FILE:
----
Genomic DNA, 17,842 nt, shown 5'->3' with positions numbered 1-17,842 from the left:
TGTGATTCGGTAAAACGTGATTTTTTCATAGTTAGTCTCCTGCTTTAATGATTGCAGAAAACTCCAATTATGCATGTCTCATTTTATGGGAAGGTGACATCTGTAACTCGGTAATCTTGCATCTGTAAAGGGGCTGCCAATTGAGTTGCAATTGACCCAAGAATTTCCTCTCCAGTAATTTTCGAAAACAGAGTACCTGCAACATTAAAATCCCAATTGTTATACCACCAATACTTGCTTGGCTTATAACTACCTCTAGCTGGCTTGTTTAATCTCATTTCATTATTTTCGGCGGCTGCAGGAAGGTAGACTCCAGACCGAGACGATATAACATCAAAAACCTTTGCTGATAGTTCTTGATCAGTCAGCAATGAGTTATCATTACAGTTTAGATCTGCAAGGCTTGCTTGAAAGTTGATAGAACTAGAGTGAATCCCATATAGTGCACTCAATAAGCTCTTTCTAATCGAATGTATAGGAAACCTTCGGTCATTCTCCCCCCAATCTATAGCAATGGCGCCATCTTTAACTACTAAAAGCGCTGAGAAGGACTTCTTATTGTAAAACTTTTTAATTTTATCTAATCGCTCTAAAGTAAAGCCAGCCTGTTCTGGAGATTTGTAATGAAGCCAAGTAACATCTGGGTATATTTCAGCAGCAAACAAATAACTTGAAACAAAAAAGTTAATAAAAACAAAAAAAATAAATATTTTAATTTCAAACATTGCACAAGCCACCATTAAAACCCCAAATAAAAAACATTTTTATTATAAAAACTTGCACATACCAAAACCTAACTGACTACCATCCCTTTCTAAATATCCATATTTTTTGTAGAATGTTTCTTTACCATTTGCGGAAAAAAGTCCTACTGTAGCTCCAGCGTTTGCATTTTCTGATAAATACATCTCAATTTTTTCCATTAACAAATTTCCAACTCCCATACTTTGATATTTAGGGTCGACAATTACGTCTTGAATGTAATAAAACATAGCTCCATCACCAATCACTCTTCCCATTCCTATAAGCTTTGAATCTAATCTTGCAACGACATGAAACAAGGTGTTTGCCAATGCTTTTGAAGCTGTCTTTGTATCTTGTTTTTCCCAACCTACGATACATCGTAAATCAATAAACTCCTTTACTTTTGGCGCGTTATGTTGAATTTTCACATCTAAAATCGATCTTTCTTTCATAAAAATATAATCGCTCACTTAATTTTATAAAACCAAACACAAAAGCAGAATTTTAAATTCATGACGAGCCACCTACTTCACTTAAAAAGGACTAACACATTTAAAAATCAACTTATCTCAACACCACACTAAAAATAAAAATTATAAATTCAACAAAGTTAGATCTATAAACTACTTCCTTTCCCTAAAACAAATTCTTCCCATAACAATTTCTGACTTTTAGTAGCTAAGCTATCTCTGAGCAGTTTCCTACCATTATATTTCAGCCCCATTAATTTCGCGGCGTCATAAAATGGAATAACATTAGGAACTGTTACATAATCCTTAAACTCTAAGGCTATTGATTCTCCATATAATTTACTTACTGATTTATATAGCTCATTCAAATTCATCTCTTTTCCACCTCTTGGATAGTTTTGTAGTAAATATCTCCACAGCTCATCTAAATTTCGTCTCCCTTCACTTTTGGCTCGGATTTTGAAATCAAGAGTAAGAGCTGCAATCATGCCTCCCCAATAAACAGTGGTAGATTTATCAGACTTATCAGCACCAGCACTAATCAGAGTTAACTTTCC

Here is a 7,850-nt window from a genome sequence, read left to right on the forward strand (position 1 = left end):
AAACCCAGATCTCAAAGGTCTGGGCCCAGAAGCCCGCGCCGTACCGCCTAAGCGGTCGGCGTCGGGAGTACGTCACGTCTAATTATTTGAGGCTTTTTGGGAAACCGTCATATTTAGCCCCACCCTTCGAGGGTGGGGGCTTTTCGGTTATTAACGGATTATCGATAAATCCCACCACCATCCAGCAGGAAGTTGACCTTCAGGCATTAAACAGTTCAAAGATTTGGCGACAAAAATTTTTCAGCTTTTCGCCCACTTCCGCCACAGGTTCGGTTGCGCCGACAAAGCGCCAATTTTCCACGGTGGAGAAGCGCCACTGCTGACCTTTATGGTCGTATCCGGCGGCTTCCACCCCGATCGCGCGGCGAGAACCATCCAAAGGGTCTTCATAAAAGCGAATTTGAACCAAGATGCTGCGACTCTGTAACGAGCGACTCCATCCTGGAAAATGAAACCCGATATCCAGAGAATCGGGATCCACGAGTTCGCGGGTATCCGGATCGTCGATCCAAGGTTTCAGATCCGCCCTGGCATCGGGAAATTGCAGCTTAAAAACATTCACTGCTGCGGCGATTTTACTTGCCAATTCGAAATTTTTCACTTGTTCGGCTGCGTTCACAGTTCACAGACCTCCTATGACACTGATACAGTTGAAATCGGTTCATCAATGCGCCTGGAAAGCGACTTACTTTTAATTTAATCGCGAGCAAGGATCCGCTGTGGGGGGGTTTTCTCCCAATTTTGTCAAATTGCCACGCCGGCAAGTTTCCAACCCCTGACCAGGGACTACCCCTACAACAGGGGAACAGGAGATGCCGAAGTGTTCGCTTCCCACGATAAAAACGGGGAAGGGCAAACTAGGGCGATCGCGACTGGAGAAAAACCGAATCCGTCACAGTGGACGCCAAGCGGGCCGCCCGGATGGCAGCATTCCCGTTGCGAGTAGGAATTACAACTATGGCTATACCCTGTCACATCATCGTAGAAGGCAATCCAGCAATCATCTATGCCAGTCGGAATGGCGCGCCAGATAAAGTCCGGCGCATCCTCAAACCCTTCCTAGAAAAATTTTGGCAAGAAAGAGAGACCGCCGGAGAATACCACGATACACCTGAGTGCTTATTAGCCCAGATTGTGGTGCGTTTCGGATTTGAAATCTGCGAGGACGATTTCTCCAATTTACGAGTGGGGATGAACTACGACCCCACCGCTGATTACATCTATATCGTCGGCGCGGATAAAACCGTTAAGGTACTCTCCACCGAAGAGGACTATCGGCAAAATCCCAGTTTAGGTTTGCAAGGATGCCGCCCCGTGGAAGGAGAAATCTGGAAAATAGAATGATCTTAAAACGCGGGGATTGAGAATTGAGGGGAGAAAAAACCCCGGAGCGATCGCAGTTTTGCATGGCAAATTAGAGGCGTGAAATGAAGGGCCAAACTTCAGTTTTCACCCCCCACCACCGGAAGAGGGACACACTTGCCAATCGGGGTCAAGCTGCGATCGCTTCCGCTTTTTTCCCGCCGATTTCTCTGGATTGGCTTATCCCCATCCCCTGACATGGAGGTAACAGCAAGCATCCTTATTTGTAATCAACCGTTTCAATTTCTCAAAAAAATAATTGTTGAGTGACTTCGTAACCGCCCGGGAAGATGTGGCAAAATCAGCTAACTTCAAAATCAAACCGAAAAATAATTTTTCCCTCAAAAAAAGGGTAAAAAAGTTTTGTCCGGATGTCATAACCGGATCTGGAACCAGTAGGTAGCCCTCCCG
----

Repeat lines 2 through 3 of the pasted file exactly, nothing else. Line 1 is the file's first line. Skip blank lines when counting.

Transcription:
TGTGATTCGGTAAAACGTGATTTTTTCATAGTTAGTCTCCTGCTTTAATGATTGCAGAAAACTCCAATTATGCATGTCTCATTTTATGGGAAGGTGACATCTGTAACTCGGTAATCTTGCATCTGTAAAGGGGCTGCCAATTGAGTTGCAATTGACCCAAGAATTTCCTCTCCAGTAATTTTCGAAAACAGAGTACCTGCAACATTAAAATCCCAATTGTTATACCACCAATACTTGCTTGGCTTATAACTACCTCTAGCTGGCTTGTTTAATCTCATTTCATTATTTTCGGCGGCTGCAGGAAGGTAGACTCCAGACCGAGACGATATAACATCAAAAACCTTTGCTGATAGTTCTTGATCAGTCAGCAATGAGTTATCATTACAGTTTAGATCTGCAAGGCTTGCTTGAAAGTTGATAGAACTAGAGTGAATCCCATATAGTGCACTCAATAAGCTCTTTCTAATCGAATGTATAGGAAACCTTCGGTCATTCTCCCCCCAATCTATAGCAATGGCGCCATCTTTAACTACTAAAAGCGCTGAGAAGGACTTCTTATTGTAAAACTTTTTAATTTTATCTAATCGCTCTAAAGTAAAGCCAGCCTGTTCTGGAGATTTGTAATGAAGCCAAGTAACATCTGGGTATATTTCAGCAGCAAACAAATAACTTGAAACAAAAAAGTTAATAAAAACAAAAAAAATAAATATTTTAATTTCAAACATTGCACAAGCCACCATTAAAACCCCAAATAAAAAACATTTTTATTATAAAAACTTGCACATACCAAAACCTAACTGACTACCATCCCTTTCTAAATATCCATATTTTTTGTAGAATGTTTCTTTACCATTTGCGGAAAAAAGTCCTACTGTAGCTCCAGCGTTTGCATTTTCTGATAAATACATCTCAATTTTTTCCATTAACAAATTTCCAACTCCCATACTTTGATATTTAGGGTCGACAATTACGTCTTGAATGTAATAAAACATAGCTCCATCACCAATCACTCTTCCCATTCCTATAAGCTTTGAATCTAATCTTGCAACGACATGAAACAAGGTGTTTGCCAATGCTTTTGAAGCTGTCTTTGTATCTTGTTTTTCCCAACCTACGATACATCGTAAATCAATAAACTCCTTTACTTTTGGCGCGTTATGTTGAATTTTCACATCTAAAATCGATCTTTCTTTCATAAAAATATAATCGCTCACTTAATTTTATAAAACCAAACACAAAAGCAGAATTTTAAATTCATGACGAGCCACCTACTTCACTTAAAAAGGACTAACACATTTAAAAATCAACTTATCTCAACACCACACTAAAAATAAAAATTATAAATTCAACAAAGTTAGATCTATAAACTACTTCCTTTCCCTAAAACAAATTCTTCCCATAACAATTTCTGACTTTTAGTAGCTAAGCTATCTCTGAGCAGTTTCCTACCATTATATTTCAGCCCCATTAATTTCGCGGCGTCATAAAATGGAATAACATTAGGAACTGTTACATAATCCTTAAACTCTAAGGCTATTGATTCTCCATATAATTTACTTACTGATTTATATAGCTCATTCAAATTCATCTCTTTTCCACCTCTTGGATAGTTTTGTAGTAAATATCTCCACAGCTCATCTAAATTTCGTCTCCCTTCACTTTTGGCTCGGATTTTGAAATCAAGAGTAAGAGCTGCAATCATGCCTCCCCAATAAACAGTGGTAGATTTATCAGACTTATCAGCACCAGCACTAATCAGAGTTAACTTTCC

Here is a 7,850-nt window from a genome sequence, read left to right on the forward strand (position 1 = left end):